Imaging creating your own home online, buying the modules and then having them delivered to a designated plot to be assembled into your dream house? It might sound futuristic, but it's about to become a reality. Stephen Ward explains
One lasting legacy from the pandemic will be the switch to online purchasing. Even with retailers open again, as a nation we have all become far more comfortable with making purchases online before we have seen the goods.
Now imagine extending that online shopping habit to buying a home – where you choose the layout and the décor from the comfort of your own armchair, for it to be then manufactured and delivered in modules where you want it.
It might sound crazily futuristic, but choosing your own home in this way is all part of a new industrial revolution according to the government.
The approach is called Modern Methods of Construction (MMC), a term that encompasses approaches to housebuilding that are quicker and more efficient, and importantly where many of the components are fabricated offsite.
MMC might be a relatively new phenomenon in the UK, but countries around the globe have been benefitting from it for years. Japan leads the way having first embraced MMC 50 years ago, Tokyo has the capacity to build more houses per year than the entire UK.
Elsewhere, Sweden is building at least 45% of new homes off-site in factories, China has set a target that 30% of all new buildings will be constructed off-site by 2026 and Singapore requires all development on government land to use modular construction.
So, with the UK failing to meet its 300,000 new homes a year target, MMC could be a critical part of solving the UK's growing housing crisis. To that end the government has even appointed an MMC champion, Mark Farmer, who has responsibility for developing the safety, quality and potential of the industry, which will be worth £40 billion a year once mature.
The government is also putting strong financial commitment behind MMC. To date more than £233 million of loans have been agreed for MMC projects by the government's Home Building Fund.
And as part of the March Budget, the Ministry of Housing, Communities and Local Government announced plans to launch an MMC taskforce backed by £10m of seed funding.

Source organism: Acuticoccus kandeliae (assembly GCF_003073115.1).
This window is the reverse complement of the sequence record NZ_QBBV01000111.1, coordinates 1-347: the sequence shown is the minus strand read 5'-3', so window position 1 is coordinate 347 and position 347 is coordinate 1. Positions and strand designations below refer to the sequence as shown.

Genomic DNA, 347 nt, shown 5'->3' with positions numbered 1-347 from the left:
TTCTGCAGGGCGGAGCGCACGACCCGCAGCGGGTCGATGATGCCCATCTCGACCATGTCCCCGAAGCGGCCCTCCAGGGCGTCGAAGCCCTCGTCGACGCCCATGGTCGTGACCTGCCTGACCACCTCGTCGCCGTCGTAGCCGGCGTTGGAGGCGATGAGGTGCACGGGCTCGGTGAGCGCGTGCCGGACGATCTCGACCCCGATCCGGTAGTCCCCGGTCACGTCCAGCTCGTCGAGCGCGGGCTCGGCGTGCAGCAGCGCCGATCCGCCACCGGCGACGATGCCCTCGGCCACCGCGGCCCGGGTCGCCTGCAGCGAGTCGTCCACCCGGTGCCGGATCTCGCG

The increased focus is understandable. MMC can deliver high-quality housing at pace and according to the government it has been shown that some homes built using MMC have 80% fewer defects and can reduce heating bills by up to 70%. Some of the main benefits of MMC housing include:
- Speed: homes delivered using MMC are manufactured offsite with less disruption than onsite construction.
- Reduced carbon footprint: homes built using MMC have the potential to contribute significantly to the reduction of carbon emissions, through greater precision in the manufacturing process leading to more energy-efficient homes and reduced construction waste.
- Skills: production lines enable companies to take apprentices and train them on specific tasks irrespective of their backgrounds.
- Safety: As engineer and government building safety adviser Dame Judith Hackitt points out "Over the longer term, it is expected that the changes set out in the report will lead to the greater use of more standard and better-quality assured systems being constructed offsite and less elemental construction onsite."
Buyers should also not be concerned about quality as modular homes are built to last the same amount of time as a traditional property.
One unlikely advocate of MMC is financial services provider Legal & General (L&G) which has created its own modular homes business and factory in Sherburn, Yorkshire. L&G has assembled a team of people with experience in sectors ranging from housebuilding and land development to aerospace and engineering.
Its latest project in Bristol will create 185 new homes in conjunction with the City's council. Once the land has been cleared and prepared, the homes can be assembled on site within eight weeks.
And in a sign that the UK has started to make its presence felt on the world stage, Croydon become the proud home of the world's tallest modular building this year, just 35 weeks after construction started. The two towers of 101 George Street, developed by Tide and its sister company Vision Modular Systems in its Bedford factory, stand at 44-storeys and 135.6m. It is the tallest modular apartment tower in the world – the same height as the London Eye.
MMC will play a major role in the future of housebuilding. There is no reason to shy away from properties constructed in non-traditional ways and those who set the standards as well as those who lend against them and those who insure them are working together closely. Conveyancers are making sure they know about these new forms of building from the outset so they can make sure buyers understand the implications.